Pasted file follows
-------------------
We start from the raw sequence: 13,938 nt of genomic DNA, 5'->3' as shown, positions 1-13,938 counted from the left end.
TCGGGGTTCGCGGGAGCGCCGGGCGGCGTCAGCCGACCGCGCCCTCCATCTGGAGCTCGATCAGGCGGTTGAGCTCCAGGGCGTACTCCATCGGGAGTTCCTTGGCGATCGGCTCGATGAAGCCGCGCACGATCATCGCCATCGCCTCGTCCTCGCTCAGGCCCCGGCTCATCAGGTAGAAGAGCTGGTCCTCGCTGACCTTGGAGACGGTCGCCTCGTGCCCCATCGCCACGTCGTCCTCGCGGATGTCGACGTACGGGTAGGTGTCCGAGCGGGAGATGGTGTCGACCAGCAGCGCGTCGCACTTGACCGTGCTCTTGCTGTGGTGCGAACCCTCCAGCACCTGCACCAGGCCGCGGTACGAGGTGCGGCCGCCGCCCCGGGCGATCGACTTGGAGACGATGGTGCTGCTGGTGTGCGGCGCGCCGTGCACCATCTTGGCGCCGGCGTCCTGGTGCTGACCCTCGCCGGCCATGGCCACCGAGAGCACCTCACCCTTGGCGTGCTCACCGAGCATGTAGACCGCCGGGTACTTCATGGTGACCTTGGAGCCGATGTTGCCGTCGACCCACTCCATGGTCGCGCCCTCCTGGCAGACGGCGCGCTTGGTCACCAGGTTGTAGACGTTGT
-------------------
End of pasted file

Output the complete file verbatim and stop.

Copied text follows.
We start from the raw sequence: 13,938 nt of genomic DNA, 5'->3' as shown, positions 1-13,938 counted from the left end.
TCGGGGTTCGCGGGAGCGCCGGGCGGCGTCAGCCGACCGCGCCCTCCATCTGGAGCTCGATCAGGCGGTTGAGCTCCAGGGCGTACTCCATCGGGAGTTCCTTGGCGATCGGCTCGATGAAGCCGCGCACGATCATCGCCATCGCCTCGTCCTCGCTCAGGCCCCGGCTCATCAGGTAGAAGAGCTGGTCCTCGCTGACCTTGGAGACGGTCGCCTCGTGCCCCATCGCCACGTCGTCCTCGCGGATGTCGACGTACGGGTAGGTGTCCGAGCGGGAGATGGTGTCGACCAGCAGCGCGTCGCACTTGACCGTGCTCTTGCTGTGGTGCGAACCCTCCAGCACCTGCACCAGGCCGCGGTACGAGGTGCGGCCGCCGCCCCGGGCGATCGACTTGGAGACGATGGTGCTGCTGGTGTGCGGCGCGCCGTGCACCATCTTGGCGCCGGCGTCCTGGTGCTGACCCTCGCCGGCCATGGCCACCGAGAGCACCTCACCCTTGGCGTGCTCACCGAGCATGTAGACCGCCGGGTACTTCATGGTGACCTTGGAGCCGATGTTGCCGTCGACCCACTCCATGGTCGCGCCCTCCTGGCAGACGGCGCGCTTGGTCACCAGGTTGTAGACGTTGT